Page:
Don Brash and Keith Turner’s dairy start-up, formerly named The New Zealand Milk Company, has been forced to change its name to Oceania Milk after Fonterra threatened it with legal action.
AJ Park, acting as the IP lawyers for Fonterra, issued a cease and desist order against the then New Zealand Milk Company (NZMC) over the usage of the term New Zealand Milk which Fonterra has trademarks to.
Fonterra has said that it has significant investment and goodwill built up over the years in the names New Zealand Milk, NZM and New Zealand Milk Products, and can’t have competitors trading off that goodwill.
Chairman Keith Turner says the company probably had a good chance of defending its name, but can’t afford the $50,000-100,000 in legal fees required to challenge Fonterra.
“We feel that a legal battle at this early stage of the company’s existence will be unhelpful, expensive, and not provide a legitimate return to our shareholders. We’re a small company, they’re a big one,” he says.
IP law firm James and Wells’ partner Ceri Wells says the company would probably have a good basis for defending their right, as the term “New Zealand Milk” is a common generic descriptor, and could probably be overturned.
The new name, Oceania Dairies, is an attempt to recapture the original name’s modus operandi – to provide cheap quality New Zealand milk.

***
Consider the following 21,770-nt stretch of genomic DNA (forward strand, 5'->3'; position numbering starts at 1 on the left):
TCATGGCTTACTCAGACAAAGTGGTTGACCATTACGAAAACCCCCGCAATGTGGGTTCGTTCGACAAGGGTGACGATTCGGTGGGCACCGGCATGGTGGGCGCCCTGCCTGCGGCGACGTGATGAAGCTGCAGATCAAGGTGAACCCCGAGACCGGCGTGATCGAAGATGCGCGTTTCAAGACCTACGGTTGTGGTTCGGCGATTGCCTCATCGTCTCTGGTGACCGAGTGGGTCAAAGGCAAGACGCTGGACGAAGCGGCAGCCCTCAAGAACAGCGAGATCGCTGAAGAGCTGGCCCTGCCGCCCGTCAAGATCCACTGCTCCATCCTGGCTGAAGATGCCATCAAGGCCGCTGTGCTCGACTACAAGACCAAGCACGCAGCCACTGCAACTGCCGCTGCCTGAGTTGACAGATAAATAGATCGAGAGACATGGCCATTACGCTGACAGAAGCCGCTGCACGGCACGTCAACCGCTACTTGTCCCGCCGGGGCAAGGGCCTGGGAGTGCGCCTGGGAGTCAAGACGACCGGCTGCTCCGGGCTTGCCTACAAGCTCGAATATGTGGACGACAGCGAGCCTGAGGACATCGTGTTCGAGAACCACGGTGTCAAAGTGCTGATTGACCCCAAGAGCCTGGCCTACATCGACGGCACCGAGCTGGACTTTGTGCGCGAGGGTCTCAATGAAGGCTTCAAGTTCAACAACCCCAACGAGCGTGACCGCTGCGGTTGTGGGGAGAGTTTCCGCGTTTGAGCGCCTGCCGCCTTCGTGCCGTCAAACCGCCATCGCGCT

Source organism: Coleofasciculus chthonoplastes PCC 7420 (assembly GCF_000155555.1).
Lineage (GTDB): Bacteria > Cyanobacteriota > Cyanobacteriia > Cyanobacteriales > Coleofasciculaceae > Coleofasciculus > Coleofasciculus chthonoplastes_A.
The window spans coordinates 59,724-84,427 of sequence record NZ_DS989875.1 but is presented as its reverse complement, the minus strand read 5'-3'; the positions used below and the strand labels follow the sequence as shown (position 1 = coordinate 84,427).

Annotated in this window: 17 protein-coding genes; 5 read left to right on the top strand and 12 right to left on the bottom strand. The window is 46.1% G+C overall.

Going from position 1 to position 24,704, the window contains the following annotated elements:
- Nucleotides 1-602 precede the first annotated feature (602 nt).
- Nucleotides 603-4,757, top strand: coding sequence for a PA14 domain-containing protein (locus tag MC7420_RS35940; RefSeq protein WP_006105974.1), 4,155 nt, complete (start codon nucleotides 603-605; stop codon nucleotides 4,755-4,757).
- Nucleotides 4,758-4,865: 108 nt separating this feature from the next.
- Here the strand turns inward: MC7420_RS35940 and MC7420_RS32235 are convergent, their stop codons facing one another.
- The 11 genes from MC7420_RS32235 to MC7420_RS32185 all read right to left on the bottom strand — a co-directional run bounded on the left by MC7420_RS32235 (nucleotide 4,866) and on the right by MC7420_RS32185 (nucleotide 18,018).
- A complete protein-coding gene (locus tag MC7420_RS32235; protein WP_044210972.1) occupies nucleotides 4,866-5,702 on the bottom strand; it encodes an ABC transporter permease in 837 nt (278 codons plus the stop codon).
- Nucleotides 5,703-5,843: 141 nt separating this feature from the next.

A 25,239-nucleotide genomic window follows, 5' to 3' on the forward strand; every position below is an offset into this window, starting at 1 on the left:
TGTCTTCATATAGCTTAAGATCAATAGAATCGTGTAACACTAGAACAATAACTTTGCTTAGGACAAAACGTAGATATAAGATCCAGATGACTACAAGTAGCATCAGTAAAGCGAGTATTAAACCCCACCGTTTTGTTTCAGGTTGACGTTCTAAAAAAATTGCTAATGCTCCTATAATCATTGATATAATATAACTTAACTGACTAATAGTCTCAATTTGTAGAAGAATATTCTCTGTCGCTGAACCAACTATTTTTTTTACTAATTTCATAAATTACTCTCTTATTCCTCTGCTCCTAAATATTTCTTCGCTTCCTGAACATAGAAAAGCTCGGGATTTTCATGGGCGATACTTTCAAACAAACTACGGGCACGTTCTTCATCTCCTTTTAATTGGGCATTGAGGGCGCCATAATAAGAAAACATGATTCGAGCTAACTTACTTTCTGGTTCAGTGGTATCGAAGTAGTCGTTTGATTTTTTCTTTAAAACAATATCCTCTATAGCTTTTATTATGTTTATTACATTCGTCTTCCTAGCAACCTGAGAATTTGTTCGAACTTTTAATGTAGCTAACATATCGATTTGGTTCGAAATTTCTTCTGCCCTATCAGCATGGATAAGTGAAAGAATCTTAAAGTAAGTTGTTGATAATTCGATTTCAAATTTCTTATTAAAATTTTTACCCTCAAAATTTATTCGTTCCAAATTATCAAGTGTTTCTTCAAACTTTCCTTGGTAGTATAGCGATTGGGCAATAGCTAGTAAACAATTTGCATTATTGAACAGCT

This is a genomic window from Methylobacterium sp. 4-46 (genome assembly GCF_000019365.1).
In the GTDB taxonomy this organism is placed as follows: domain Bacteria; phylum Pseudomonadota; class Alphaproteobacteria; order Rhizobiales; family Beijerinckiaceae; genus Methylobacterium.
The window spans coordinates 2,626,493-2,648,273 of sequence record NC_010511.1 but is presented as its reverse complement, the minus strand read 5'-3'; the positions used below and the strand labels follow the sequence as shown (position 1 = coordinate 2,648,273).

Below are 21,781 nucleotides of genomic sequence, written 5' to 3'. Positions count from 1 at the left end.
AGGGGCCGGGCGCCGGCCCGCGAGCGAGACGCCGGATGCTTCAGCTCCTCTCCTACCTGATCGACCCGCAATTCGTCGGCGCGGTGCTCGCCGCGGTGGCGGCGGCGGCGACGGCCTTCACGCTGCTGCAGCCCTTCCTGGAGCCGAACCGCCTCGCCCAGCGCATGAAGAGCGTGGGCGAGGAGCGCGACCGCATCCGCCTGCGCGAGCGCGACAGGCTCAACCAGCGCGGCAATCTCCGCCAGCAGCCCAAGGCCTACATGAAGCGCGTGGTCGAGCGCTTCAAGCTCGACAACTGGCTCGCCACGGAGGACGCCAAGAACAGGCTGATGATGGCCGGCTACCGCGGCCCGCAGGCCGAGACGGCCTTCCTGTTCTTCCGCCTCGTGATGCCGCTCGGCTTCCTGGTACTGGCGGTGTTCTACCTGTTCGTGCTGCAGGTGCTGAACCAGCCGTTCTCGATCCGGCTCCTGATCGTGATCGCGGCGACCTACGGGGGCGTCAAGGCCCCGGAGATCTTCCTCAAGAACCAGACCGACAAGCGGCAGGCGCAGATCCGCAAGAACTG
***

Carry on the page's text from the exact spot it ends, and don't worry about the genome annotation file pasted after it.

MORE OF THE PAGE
NZMC plans to start build a $20 million factory at a site in Glenavy, South Canterbury and is going through the resource consent process.
It plans to have its first production season in 2011-2012, says director Tim Howe.
The finalised structure of the company is yet to be defined, but the focus at this stage appears to be on a vertically integrated operation.
There has been substantial interest from third party private equity and farmers alike, Mr Turner says.
The company has not begun capital raising as of yet, and is still working on its business case.
Mr Turner would not rule out an eventual listing, but says it’s too early in Oceania Milk’s life to make any definitive long-term calls.
Other than the cease and desist, Fonterra have not made any untoward actions against the company, and Mr Turner says they are concentrating on getting the venture up and running before worrying about the competition.
“We aren’t looking at cannibalising market share from any of the over dairy operators in South Canterbury, and are focusing on growth milk,” he says.